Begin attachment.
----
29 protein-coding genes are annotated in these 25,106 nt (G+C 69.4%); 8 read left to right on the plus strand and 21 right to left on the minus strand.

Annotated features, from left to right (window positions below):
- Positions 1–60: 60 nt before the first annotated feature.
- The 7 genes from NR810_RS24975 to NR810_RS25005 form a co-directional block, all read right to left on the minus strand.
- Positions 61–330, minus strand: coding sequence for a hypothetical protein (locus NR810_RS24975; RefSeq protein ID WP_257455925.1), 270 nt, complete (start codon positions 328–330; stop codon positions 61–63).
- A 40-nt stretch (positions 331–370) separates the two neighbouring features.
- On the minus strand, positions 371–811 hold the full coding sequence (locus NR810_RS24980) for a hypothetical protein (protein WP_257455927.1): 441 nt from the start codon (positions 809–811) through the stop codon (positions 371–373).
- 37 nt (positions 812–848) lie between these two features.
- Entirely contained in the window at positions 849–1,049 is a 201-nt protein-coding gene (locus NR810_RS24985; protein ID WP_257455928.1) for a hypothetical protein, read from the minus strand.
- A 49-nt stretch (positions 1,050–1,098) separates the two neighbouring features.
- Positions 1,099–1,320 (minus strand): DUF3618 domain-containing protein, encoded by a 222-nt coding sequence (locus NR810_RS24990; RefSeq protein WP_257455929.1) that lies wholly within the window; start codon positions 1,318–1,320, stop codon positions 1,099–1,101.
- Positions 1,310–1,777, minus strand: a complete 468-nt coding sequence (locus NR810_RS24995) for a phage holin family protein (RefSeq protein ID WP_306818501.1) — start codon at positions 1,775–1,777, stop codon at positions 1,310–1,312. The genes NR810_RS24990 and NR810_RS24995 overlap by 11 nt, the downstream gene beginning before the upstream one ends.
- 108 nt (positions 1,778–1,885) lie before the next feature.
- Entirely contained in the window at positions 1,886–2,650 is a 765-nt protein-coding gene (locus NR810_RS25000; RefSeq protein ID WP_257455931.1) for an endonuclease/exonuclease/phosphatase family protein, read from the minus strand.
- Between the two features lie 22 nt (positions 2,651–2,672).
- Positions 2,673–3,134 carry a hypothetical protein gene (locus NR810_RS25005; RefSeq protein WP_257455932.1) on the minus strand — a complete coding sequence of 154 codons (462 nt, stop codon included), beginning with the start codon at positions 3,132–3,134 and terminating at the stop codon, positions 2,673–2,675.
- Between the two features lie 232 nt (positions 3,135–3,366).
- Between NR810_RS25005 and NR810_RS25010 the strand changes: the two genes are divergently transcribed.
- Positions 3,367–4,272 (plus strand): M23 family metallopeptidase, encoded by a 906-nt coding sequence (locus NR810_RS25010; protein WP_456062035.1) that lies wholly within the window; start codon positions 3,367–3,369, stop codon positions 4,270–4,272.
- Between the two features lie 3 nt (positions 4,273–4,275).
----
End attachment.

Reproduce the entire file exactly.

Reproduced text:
29 protein-coding genes are annotated in these 25,106 nt (G+C 69.4%); 8 read left to right on the plus strand and 21 right to left on the minus strand.

Annotated features, from left to right (window positions below):
- Positions 1–60: 60 nt before the first annotated feature.
- The 7 genes from NR810_RS24975 to NR810_RS25005 form a co-directional block, all read right to left on the minus strand.
- Positions 61–330, minus strand: coding sequence for a hypothetical protein (locus NR810_RS24975; RefSeq protein ID WP_257455925.1), 270 nt, complete (start codon positions 328–330; stop codon positions 61–63).
- A 40-nt stretch (positions 331–370) separates the two neighbouring features.
- On the minus strand, positions 371–811 hold the full coding sequence (locus NR810_RS24980) for a hypothetical protein (protein WP_257455927.1): 441 nt from the start codon (positions 809–811) through the stop codon (positions 371–373).
- 37 nt (positions 812–848) lie between these two features.
- Entirely contained in the window at positions 849–1,049 is a 201-nt protein-coding gene (locus NR810_RS24985; protein ID WP_257455928.1) for a hypothetical protein, read from the minus strand.
- A 49-nt stretch (positions 1,050–1,098) separates the two neighbouring features.
- Positions 1,099–1,320 (minus strand): DUF3618 domain-containing protein, encoded by a 222-nt coding sequence (locus NR810_RS24990; RefSeq protein WP_257455929.1) that lies wholly within the window; start codon positions 1,318–1,320, stop codon positions 1,099–1,101.
- Positions 1,310–1,777, minus strand: a complete 468-nt coding sequence (locus NR810_RS24995) for a phage holin family protein (RefSeq protein ID WP_306818501.1) — start codon at positions 1,775–1,777, stop codon at positions 1,310–1,312. The genes NR810_RS24990 and NR810_RS24995 overlap by 11 nt, the downstream gene beginning before the upstream one ends.
- 108 nt (positions 1,778–1,885) lie before the next feature.
- Entirely contained in the window at positions 1,886–2,650 is a 765-nt protein-coding gene (locus NR810_RS25000; RefSeq protein ID WP_257455931.1) for an endonuclease/exonuclease/phosphatase family protein, read from the minus strand.
- Between the two features lie 22 nt (positions 2,651–2,672).
- Positions 2,673–3,134 carry a hypothetical protein gene (locus NR810_RS25005; RefSeq protein WP_257455932.1) on the minus strand — a complete coding sequence of 154 codons (462 nt, stop codon included), beginning with the start codon at positions 3,132–3,134 and terminating at the stop codon, positions 2,673–2,675.
- Between the two features lie 232 nt (positions 3,135–3,366).
- Between NR810_RS25005 and NR810_RS25010 the strand changes: the two genes are divergently transcribed.
- Positions 3,367–4,272 (plus strand): M23 family metallopeptidase, encoded by a 906-nt coding sequence (locus NR810_RS25010; protein WP_456062035.1) that lies wholly within the window; start codon positions 3,367–3,369, stop codon positions 4,270–4,272.
- Between the two features lie 3 nt (positions 4,273–4,275).